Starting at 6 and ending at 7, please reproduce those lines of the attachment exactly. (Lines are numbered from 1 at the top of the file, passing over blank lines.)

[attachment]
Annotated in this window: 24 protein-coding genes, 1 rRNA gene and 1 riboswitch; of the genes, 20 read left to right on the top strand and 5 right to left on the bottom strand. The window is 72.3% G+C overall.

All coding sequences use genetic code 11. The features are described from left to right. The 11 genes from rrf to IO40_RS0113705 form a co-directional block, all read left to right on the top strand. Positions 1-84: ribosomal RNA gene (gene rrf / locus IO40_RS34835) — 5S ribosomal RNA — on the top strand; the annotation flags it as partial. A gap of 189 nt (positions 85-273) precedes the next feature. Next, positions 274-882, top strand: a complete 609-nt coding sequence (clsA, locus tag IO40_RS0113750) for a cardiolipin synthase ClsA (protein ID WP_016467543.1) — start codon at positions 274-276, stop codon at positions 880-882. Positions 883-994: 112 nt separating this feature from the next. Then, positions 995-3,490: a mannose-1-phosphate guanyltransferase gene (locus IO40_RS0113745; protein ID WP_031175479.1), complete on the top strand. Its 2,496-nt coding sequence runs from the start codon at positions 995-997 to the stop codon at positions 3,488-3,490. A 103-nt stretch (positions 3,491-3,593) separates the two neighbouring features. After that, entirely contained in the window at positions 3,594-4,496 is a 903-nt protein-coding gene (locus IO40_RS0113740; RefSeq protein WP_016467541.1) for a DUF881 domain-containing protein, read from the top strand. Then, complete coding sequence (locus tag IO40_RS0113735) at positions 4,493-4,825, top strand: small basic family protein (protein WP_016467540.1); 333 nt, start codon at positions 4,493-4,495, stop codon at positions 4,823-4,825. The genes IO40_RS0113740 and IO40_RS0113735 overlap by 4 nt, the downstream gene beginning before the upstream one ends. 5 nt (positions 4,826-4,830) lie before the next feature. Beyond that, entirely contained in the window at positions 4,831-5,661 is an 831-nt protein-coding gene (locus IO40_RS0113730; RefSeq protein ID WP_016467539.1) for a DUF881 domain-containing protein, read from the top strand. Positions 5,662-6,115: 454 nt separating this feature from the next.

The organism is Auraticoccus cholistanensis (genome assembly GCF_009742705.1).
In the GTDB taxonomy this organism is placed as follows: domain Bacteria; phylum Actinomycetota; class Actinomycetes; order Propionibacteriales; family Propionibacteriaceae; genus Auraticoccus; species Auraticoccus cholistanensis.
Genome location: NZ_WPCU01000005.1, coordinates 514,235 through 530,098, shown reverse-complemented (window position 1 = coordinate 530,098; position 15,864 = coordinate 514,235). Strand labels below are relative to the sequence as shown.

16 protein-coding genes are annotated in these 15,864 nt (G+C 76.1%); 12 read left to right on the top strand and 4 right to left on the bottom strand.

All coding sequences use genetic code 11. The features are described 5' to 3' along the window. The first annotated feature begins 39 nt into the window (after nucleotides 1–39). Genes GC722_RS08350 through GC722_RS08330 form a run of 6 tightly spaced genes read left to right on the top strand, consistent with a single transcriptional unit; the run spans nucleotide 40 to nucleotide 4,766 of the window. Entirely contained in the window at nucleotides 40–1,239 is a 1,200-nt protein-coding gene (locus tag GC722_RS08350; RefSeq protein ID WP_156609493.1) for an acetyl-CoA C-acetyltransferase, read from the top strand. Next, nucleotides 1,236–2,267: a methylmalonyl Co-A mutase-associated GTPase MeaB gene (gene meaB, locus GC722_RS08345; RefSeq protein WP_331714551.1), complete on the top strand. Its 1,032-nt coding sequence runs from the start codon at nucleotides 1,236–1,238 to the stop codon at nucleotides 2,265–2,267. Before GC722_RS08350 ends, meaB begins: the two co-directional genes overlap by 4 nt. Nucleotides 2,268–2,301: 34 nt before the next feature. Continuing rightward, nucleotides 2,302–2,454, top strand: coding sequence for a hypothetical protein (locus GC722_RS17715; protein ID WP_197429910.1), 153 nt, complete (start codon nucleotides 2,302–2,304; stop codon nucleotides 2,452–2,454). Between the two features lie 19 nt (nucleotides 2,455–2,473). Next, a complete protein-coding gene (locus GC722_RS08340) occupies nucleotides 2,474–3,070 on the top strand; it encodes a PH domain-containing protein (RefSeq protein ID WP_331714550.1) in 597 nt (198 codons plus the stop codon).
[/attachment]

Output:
16 protein-coding genes are annotated in these 15,864 nt (G+C 76.1%); 12 read left to right on the top strand and 4 right to left on the bottom strand.

All coding sequences use genetic code 11. The features are described 5' to 3' along the window. The first annotated feature begins 39 nt into the window (after nucleotides 1–39). Genes GC722_RS08350 through GC722_RS08330 form a run of 6 tightly spaced genes read left to right on the top strand, consistent with a single transcriptional unit; the run spans nucleotide 40 to nucleotide 4,766 of the window. Entirely contained in the window at nucleotides 40–1,239 is a 1,200-nt protein-coding gene (locus tag GC722_RS08350; RefSeq protein ID WP_156609493.1) for an acetyl-CoA C-acetyltransferase, read from the top strand. Next, nucleotides 1,236–2,267: a methylmalonyl Co-A mutase-associated GTPase MeaB gene (gene meaB, locus GC722_RS08345; RefSeq protein WP_331714551.1), complete on the top strand. Its 1,032-nt coding sequence runs from the start codon at nucleotides 1,236–1,238 to the stop codon at nucleotides 2,265–2,267. Before GC722_RS08350 ends, meaB begins: the two co-directional genes overlap by 4 nt. Nucleotides 2,268–2,301: 34 nt before the next feature. Continuing rightward, nucleotides 2,302–2,454, top strand: coding sequence for a hypothetical protein (locus GC722_RS17715; protein ID WP_197429910.1), 153 nt, complete (start codon nucleotides 2,302–2,304; stop codon nucleotides 2,452–2,454). Between the two features lie 19 nt (nucleotides 2,455–2,473). Next, a complete protein-coding gene (locus GC722_RS08340) occupies nucleotides 2,474–3,070 on the top strand; it encodes a PH domain-containing protein (RefSeq protein ID WP_331714550.1) in 597 nt (198 codons plus the stop codon).